The first time that I saw The Cabinet of Dr. Caligari, I was roughly eight years old. That in and of itself is a rather bizarre story as too are the subsequent times that I viewed the German masterpiece – so here we’ll focus on the film itself as opposed to the ridiculous circumstances surrounding my experiences with it.
Of course, being released in 1920, the film has no spoken dialogue. Interspersed amongst the scenes are various cues and miniature speeches to explicate the mostly clear images that crop up throughout the film. Each inserted line is in someway manipulated to be presented to the viewer laid atop angular shapes of varying grey hues. Most jarring, though, are the sets and the art design in general that accompany the actors along this narrative of shadowy figures, flighty liars, cops and doctors. Utilizing current art movements of the time and spurred on by the necessity of explaining as much as possible sans actual speech, the director - Robert Wiene - and designers of the film saw fit to drastically stylize each setting and scene.
German Expressionism exaggerated reality and made even the most innocuous events, symbols or people appear grotesque – you didn’t want to look, but had to. The sets that accompany Caligari are stark, jagged, excessive and impressively enough, hand made. But because of these things, they also completely work within the film. It all seems organic regardless of the fact that nothing in the film actually is.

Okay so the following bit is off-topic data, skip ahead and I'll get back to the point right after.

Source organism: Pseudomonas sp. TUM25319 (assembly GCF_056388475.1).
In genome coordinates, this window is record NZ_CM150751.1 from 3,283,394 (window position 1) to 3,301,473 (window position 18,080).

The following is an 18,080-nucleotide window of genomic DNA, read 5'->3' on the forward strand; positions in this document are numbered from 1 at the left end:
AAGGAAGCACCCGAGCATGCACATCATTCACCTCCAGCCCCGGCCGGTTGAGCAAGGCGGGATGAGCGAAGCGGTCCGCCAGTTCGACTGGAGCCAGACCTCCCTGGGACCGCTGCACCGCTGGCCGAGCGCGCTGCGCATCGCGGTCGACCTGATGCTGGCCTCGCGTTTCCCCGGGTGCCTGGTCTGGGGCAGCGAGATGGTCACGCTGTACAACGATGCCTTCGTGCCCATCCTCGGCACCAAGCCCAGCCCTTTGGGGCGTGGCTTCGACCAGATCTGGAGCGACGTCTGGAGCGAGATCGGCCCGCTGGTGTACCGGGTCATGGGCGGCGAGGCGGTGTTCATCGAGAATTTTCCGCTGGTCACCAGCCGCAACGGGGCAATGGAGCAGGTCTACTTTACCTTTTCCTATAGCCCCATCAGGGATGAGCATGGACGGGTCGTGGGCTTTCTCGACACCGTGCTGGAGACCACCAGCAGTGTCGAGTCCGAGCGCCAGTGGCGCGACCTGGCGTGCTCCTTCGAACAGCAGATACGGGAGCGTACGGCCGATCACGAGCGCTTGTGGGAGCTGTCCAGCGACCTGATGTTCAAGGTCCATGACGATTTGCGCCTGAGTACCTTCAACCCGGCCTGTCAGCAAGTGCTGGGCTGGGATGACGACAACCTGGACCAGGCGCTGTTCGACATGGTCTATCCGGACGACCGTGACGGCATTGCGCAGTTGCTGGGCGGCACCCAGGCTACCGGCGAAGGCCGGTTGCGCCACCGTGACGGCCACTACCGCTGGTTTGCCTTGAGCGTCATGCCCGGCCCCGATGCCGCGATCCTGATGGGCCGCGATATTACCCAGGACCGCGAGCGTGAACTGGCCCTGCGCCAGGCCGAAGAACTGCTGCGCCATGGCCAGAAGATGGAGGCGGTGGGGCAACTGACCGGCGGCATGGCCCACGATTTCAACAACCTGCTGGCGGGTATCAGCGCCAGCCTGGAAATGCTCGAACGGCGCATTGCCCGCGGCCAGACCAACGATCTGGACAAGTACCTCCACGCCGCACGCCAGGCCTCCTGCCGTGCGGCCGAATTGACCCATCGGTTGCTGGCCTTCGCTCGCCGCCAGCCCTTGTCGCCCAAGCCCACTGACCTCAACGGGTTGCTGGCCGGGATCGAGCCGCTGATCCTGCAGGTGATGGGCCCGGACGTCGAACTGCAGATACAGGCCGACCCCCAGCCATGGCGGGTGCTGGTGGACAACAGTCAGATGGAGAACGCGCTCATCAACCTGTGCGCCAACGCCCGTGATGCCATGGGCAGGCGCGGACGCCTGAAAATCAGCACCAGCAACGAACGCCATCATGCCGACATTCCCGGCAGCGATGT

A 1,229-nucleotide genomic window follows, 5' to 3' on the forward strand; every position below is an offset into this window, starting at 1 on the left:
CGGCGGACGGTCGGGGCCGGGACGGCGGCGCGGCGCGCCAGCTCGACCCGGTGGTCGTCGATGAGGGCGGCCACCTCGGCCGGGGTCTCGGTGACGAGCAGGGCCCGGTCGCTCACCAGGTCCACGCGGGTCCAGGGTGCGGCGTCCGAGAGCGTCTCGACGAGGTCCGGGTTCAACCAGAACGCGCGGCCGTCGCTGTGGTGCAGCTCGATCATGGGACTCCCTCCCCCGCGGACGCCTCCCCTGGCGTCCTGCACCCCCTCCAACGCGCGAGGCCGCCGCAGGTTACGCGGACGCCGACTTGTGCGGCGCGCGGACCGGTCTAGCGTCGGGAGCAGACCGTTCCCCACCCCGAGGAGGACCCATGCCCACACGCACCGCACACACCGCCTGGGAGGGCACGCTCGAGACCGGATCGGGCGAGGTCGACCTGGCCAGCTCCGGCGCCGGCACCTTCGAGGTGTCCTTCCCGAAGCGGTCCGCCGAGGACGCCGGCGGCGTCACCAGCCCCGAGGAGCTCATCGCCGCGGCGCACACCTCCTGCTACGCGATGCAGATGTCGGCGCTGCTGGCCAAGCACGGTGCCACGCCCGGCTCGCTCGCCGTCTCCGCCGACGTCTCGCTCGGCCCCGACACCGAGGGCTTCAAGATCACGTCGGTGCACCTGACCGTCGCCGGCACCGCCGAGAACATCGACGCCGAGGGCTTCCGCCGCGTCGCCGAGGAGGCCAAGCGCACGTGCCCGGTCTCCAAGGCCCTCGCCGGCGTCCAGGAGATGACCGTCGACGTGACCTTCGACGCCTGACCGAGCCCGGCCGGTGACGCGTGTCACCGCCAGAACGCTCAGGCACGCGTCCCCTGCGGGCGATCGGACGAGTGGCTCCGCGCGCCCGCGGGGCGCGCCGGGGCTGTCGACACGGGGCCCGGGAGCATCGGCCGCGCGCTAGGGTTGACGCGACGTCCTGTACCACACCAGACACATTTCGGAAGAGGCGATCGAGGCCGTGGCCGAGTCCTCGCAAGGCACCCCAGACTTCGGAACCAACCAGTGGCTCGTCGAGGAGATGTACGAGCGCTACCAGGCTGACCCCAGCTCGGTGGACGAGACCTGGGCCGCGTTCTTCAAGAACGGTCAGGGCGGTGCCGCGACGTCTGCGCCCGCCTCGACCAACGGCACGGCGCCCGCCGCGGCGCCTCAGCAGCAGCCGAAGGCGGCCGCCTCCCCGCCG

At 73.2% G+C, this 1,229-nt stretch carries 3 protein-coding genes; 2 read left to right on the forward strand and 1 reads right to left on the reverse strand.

In an early scene, as the good doctor is seeking permits to display his somnambulist, he’s required to walk through the bureaucratic nightmare of a city hall. As he passes through doorways that don’t make sense and around corners that don’t seem to be quite right, Caligari comes to an office with a few men seated atop a pair of odd looking chairs. The legs, exaggerated as they are, require the men to verily climb atop in order to complete work at their individual desks. With the obscene concept of hoops and tribulations one must embark on daily, these two men are placed within the narrative to remind us that for them as well as us, daily life is filled with unnecessary hardships.
Even as the sets function as a self contained character, the actors are stylized to a certain extent as well. Of course, the over use of make up around Cesare’s eyes – he’s the somnambulist – only serve to accentuate the evil that is supposed to be exuded by this character’s presence. Looking at the film almost ninety years on after its completion, the appearance of Caligari and his devotee aren’t startling in the same way – but when taken in tandem with their surroundings, it’s to be sure that the duo represent something wholly awful.
After all of this, there actually is a plot to the film – a rather intriguing and well developed one, replete with a surprise ending – but without the surrounding trappings of the production, it just wouldn’t have come off as well.